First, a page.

By comparing current market rates with historical rates, you can determine if the market is at a relative high, a relative low, or somewhere in the middle. You can find historical rate charts on the Internet. Personally, I visit when I want to look at various indexes and rate trends.

Simply, if rates are relatively high, you may want to take an ARM. And if rates are relatively low, you'd want to lock in those low rates for the long term, so you'd select a fixed rate.

You would select an ARM because its initial teaser rate is lower than the current fixed rate offerings — and because the ARM's rate will adjust downward as interest rates move lower. Then — if you plan on owning the property and keeping the mortgage long term — when rates hit rock bottom you would refinance that note into a fixed-rate mortgage.

If you don't plan to keep the property for more than a few years, you should consider either an ARM or a hybrid. People take these loans when they're fairly certain they'll be transferred and will have to sell the property in the short term.

For instance, say you know you're going to be transferred in four years and you want to own, not rent. You may want to consider a 5/i ARM with a lower start rate than a fixed one. Your payments would be lower and you wouldn't have to worry about a reset because, according to your plans, you would have sold the condo before the initial fixed-rate period expires.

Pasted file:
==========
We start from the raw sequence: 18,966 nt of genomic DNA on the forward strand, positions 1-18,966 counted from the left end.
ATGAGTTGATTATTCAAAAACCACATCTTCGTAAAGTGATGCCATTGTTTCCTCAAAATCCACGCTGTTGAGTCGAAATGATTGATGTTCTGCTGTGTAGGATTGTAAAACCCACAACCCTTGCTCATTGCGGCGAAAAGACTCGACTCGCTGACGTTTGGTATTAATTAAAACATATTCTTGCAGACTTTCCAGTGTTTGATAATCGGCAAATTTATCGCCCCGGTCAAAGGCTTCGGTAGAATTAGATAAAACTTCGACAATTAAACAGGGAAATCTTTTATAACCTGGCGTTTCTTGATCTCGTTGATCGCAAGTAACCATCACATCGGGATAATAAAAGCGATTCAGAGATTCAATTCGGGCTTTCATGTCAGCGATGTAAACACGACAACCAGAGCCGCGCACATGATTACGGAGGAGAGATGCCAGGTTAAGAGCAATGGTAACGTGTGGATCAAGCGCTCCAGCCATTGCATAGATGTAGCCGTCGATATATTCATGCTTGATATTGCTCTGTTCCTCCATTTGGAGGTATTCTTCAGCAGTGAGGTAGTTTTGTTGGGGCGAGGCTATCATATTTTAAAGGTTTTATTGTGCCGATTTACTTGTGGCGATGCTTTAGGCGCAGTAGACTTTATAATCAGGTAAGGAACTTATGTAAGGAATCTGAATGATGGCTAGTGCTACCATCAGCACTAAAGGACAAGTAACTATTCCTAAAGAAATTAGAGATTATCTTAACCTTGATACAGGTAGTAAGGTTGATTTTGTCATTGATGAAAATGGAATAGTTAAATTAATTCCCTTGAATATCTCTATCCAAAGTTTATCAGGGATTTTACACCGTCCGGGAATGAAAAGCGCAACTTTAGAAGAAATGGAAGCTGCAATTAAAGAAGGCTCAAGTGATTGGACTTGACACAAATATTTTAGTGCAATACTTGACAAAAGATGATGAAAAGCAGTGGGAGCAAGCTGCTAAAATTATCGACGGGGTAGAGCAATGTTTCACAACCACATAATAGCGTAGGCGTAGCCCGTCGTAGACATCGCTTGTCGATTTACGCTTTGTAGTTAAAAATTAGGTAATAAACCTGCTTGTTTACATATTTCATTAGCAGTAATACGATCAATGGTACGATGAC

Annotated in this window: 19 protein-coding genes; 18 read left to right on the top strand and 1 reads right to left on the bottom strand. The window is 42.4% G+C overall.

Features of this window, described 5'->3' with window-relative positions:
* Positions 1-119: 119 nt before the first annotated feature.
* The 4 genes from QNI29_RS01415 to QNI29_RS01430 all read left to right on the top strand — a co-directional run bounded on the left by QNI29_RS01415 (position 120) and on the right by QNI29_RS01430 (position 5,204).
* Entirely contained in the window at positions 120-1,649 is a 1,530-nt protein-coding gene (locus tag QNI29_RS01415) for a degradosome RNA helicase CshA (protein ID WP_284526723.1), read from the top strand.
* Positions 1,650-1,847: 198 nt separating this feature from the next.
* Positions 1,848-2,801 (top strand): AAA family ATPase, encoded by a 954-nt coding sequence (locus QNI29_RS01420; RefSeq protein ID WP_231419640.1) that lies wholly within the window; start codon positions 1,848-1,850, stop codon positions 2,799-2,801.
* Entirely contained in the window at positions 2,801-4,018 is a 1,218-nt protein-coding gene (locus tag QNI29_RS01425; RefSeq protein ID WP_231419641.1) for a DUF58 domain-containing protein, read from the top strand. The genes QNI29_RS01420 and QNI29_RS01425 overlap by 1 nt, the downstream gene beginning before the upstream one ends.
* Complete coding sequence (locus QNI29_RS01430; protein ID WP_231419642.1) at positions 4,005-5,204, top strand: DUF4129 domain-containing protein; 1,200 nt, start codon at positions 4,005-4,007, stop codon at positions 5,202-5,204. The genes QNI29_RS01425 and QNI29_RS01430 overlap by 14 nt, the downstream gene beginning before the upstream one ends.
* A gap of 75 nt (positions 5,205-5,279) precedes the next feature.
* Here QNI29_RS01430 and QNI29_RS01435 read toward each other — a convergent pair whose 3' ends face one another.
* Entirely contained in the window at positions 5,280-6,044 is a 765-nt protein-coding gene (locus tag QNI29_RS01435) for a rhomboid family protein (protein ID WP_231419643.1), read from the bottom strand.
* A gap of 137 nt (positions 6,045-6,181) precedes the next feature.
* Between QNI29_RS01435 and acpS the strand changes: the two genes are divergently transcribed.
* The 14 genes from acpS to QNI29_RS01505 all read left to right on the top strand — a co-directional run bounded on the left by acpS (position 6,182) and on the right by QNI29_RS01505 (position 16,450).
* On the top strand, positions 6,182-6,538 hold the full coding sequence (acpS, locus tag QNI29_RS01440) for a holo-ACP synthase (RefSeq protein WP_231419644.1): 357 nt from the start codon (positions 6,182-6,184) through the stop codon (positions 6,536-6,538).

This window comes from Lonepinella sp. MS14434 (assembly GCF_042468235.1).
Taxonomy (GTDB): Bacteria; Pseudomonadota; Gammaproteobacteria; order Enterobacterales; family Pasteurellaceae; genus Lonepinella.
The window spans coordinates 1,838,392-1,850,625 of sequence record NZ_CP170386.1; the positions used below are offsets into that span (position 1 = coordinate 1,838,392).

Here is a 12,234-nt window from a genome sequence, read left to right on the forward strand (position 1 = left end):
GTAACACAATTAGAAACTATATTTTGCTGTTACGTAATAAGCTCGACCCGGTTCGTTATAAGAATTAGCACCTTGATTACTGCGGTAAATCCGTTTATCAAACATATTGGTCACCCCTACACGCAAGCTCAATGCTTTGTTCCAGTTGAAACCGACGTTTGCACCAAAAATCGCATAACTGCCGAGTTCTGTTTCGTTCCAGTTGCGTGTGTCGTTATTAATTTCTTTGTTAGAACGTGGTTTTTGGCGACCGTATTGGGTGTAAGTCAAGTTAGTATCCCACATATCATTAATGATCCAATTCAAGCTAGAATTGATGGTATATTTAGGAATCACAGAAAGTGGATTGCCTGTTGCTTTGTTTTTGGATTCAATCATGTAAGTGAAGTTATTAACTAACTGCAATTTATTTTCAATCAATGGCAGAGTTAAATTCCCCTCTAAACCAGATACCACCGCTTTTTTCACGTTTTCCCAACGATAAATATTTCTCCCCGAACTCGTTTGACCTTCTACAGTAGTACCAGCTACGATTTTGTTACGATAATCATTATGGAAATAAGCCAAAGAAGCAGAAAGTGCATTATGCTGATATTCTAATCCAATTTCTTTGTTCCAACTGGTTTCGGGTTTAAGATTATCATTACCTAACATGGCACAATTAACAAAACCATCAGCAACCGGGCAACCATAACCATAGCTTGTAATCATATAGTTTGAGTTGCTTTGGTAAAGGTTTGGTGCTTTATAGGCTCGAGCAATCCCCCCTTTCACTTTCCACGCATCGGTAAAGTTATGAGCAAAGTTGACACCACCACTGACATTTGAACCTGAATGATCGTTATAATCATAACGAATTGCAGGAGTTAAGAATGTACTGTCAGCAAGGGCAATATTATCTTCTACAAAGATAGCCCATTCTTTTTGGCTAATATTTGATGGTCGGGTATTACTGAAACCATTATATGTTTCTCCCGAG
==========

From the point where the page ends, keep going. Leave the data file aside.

When you're deciding between an ARM and a hybrid, you need to compare both programs over the projected time frame during which you would own the home. Let's look at an example — a $250,000 loan with a 5/1 hybrid at 5.75 percent and a one-year ARM based on the one-year Treasury bill with a teaser rate of 4.75 percent, 2 percent annual caps, and a 2.75 margin. And let's assume a worst-case scenario: that you will hit the 2 percent annual cap at each reset.



Hybrid ARM

Savings (annual)









Did you see what happened? All gains won by the ARM during the first year were wiped out by losses in the second year. Granted, we did play the worst-case scenario, where the fully indexed rate would “cap out” and go from 4.75 percent to 6.75 percent. But the risk is still there.

ARMs give you a teaser rate. You need to do some serious homework and consult your loan officer as to the proper mortgage program for you. But if you're short term, a hybrid with a low teaser rate is the better choice.

One last note on ARMs and hybrids: When lenders evaluate your ability to pay the mortgage, they will look at your gross monthly income and the fully indexed rate with an ARM or 2 percent above the start rate for a hybrid.

For example, a lender will not use a 4.75 percent teaser rate to qualify you. Instead it uses the then-current index plus the margin. If the index is 5.00 percent and the margin is 2.75 percent, then the lender will use 7.75 percent as your qualifying rate.